Employee training and development is a huge investment. It takes carefully invested time and resources to construct and provide your team with the direction they need to be successful. While every company, and their respective teams, will have unique needs there are seven common pitfalls to avoid when developing training programs to ensure that your team members are on the right track.
Employee Training and Development Don’ts
Don’t Lack Direction
The very point of training is to provide an audience with valuable insight. No matter what the topic of your session is, there must be a point to it. If your audience ends the session with a “what was that all about?” mentality, you’re definitely not making the point clear enough.
- Identify the purpose of your training and mold your content around it
- Keep training focused on the ONE objective
- Make sure your audience understands what that objective is right away
Don’t Be Too Vague
Ever walk out of a training session and think “I get it but I’m not sure what to do about it”? You’ve essentially completed a guided break session. Don’t let this be the feeling you leave your audience with. As a side note, this is another reason why picking ONE objective is so important.
- Start by stating the objective of the session (Ex: “Today we’re going to cover the proper procedure for exiting the building in case of a fire emergency.”)
- Provide relatable and relevant examples of the issue to be resolved that gets buy in from the audience (Ex: “Last quarter we had 6 avoidable accidents due to not knowing the proper fire exit procedure.”)
- Cover the details required to achieve the desired outcome. Stay relevant but be specific (Ex: “For everyone in the class today, you will exit the building via the north side exit.”)
- Ask questions
Too often when a focus hasn’t been designated (see “Lack of Direction”) there is a tendency to try and teach EVERYTHING there is to know in a single training session. This causes a number of issues such as overwhelming your audience, running over your allotted time, or skipping over critical points.
- Stick to the main focus of the session. Don’t try to hit everything at once.
- Keep sessions to “bite-size” lengths. The more you try to cover, the less your audience will retain.
While there are instances where training can transition from group to group, in general customization is best. The best tip here is to consider who your audience is. Keep in mind that there’s a large difference in the information that is valuable to a manufacturing team vs a sales team. Some content may overlap but at the very least, minor tailoring is recommended.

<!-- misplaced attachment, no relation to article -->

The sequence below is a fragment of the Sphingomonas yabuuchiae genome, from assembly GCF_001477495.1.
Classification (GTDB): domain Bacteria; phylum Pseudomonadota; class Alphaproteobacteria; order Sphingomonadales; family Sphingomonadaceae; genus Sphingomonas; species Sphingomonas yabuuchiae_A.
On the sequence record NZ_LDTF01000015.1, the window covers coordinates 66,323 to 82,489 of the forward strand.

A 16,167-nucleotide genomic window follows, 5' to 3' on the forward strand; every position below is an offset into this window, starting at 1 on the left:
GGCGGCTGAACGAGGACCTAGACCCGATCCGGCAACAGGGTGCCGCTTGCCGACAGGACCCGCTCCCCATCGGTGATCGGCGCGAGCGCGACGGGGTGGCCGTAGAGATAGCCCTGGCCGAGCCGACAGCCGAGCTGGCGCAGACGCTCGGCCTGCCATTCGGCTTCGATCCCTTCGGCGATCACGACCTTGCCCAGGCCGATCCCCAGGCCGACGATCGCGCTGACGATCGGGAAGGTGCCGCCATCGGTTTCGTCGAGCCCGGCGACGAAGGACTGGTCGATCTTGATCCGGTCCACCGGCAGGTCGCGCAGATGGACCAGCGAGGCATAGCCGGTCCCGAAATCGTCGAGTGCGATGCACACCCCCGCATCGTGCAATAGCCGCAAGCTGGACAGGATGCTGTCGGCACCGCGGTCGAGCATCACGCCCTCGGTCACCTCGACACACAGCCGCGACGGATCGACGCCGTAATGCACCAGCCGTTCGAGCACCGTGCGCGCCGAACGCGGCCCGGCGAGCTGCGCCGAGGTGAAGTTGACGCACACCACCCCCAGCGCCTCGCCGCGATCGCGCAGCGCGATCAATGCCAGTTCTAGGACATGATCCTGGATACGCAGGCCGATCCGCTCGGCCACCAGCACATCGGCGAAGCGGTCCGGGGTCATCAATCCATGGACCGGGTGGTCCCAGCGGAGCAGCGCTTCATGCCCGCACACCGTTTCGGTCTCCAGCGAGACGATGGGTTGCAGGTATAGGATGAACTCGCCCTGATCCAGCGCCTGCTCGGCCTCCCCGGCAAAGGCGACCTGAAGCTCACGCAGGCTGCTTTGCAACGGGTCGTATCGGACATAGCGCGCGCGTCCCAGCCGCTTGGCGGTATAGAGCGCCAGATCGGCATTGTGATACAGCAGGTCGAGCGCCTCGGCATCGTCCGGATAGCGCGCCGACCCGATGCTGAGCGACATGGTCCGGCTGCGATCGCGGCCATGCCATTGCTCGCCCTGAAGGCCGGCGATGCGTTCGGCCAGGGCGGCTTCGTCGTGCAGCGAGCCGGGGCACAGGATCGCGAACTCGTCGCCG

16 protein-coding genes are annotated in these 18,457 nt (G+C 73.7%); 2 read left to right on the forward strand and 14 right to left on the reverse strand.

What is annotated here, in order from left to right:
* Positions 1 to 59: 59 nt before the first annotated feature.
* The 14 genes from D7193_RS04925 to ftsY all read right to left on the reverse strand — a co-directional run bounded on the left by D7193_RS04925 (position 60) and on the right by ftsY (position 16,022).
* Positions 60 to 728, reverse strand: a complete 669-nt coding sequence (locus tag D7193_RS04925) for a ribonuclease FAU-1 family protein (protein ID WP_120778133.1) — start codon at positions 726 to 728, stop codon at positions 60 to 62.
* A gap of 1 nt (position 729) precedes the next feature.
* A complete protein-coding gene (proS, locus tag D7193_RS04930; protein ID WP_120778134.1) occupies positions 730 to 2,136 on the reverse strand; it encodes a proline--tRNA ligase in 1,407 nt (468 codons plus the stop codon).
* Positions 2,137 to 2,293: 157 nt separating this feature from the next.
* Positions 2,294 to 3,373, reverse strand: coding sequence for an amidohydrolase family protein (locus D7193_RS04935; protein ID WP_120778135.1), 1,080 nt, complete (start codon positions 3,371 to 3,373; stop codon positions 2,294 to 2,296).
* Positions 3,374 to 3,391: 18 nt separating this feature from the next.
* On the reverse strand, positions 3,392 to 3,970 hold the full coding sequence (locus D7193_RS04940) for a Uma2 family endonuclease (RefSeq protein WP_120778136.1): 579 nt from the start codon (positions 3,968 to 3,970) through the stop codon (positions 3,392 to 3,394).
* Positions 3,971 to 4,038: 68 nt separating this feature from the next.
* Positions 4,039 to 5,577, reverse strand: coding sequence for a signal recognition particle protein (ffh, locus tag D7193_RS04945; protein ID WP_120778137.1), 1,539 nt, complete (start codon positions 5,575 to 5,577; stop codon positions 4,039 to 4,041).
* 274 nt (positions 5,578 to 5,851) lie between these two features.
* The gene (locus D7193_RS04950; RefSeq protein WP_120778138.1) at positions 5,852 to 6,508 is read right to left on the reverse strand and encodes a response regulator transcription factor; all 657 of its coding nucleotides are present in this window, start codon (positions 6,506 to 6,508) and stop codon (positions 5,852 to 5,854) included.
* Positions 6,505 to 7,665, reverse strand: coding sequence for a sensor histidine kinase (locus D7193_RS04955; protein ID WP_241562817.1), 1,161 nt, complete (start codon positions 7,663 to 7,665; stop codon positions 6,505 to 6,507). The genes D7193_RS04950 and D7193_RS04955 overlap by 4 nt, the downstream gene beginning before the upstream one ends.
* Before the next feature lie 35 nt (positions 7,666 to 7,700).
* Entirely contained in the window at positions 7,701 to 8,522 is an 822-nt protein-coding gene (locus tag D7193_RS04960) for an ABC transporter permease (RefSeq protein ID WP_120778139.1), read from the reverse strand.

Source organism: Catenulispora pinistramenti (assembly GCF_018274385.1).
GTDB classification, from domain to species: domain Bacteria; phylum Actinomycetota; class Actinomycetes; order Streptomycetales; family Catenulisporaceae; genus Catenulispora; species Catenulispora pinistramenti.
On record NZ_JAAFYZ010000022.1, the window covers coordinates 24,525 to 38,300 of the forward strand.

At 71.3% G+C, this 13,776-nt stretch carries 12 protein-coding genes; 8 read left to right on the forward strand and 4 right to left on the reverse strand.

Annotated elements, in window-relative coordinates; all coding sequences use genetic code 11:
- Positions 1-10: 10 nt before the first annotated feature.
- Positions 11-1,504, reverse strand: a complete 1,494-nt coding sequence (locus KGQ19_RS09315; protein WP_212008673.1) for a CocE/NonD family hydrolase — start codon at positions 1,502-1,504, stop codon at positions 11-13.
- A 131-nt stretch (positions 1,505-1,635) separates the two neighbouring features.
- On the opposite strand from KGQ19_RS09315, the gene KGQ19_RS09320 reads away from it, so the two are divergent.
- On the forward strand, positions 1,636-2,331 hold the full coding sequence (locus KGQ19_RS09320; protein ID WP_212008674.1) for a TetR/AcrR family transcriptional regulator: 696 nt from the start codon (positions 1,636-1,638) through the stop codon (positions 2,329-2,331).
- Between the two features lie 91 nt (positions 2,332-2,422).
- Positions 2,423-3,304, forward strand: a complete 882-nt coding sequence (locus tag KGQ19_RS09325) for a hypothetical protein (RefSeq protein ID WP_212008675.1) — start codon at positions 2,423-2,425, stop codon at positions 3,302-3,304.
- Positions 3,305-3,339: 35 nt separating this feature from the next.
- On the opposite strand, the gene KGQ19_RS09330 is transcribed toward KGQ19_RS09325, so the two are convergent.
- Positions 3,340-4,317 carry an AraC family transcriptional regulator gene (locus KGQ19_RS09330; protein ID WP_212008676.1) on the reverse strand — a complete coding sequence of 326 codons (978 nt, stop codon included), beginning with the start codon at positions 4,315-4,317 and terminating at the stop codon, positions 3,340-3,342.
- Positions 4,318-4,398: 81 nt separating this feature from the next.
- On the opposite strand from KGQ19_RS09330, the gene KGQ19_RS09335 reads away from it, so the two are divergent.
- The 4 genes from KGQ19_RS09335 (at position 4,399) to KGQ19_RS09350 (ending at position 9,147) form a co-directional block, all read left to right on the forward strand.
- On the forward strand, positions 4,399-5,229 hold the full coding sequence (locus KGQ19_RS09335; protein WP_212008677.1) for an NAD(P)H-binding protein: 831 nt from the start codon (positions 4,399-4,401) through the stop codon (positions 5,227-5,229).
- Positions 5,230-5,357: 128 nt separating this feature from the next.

- Identify your audience and determine the objective unique to them
- Consider including information that may cross over into other audiences
- Repurpose > Reuse
Don’t Be Outdated
This should be a no-brainer but is often easier said than done. Updating content, especially in rapidly changing operations, is time consuming and can be difficult. New information means the potential for restructuring an entire training course. With that being said, there’s simply no point in teaching outdated methods that are ineffective or even potentially dangerous.
- Update content on a regular basis to avoid large (and potentially overwhelming) course revisions
- Actively seek out improvements to your course content from both external and internal sources
- Utilize a content management system that makes updating course materials simple for both you and your audience’s sake
Don’t Forget to Test
Just because your audience heard you doesn’t necessarily mean they understood you, or were even listening. One of the largest downfalls of training and development is the lack of comprehension checks. Before your audience goes out and applies the insight you’ve shared with them, it is crucial to get a measure of how well they understood you. Even with a well-crafted course, there’s likely to be a few points that need clarification. Identify and clarify.
- Use quiz materials to test the comprehension of your audience
- Allow time for questions and feedback at interval periods of your lesson. Don’t simply leave this for the last 10 minutes
- Use this feedback (both quiz and verbal) to improve your course content and structure for the future (see: “The Outdated” section)
Don’t Forget the Follow Up
On average, 70% of information provided will be lost in 24 hours. Providing your audience with reference materials, that they can EASILY reference, is crucial. Let’s be honest, we all have a lot going on in our lives and therefore we tend to cram in as much as possible…and we tend to forget a lot as well.
So don’t forget that while it’s beneficial to have in-person training for immediate feedback and clarity, once everyone leaves the session, it’s best to have some assistance post-training.
- Provide reference materials for your audience after the conclusion of the training session
- Make sure that these materials are easily accessible (consider where your team members will need them), simple to navigate, are informative, provide clear and descriptive messaging, and have resource designations for further insight.
- If possible, look for resources that are easy to update for everyone (think digital platform)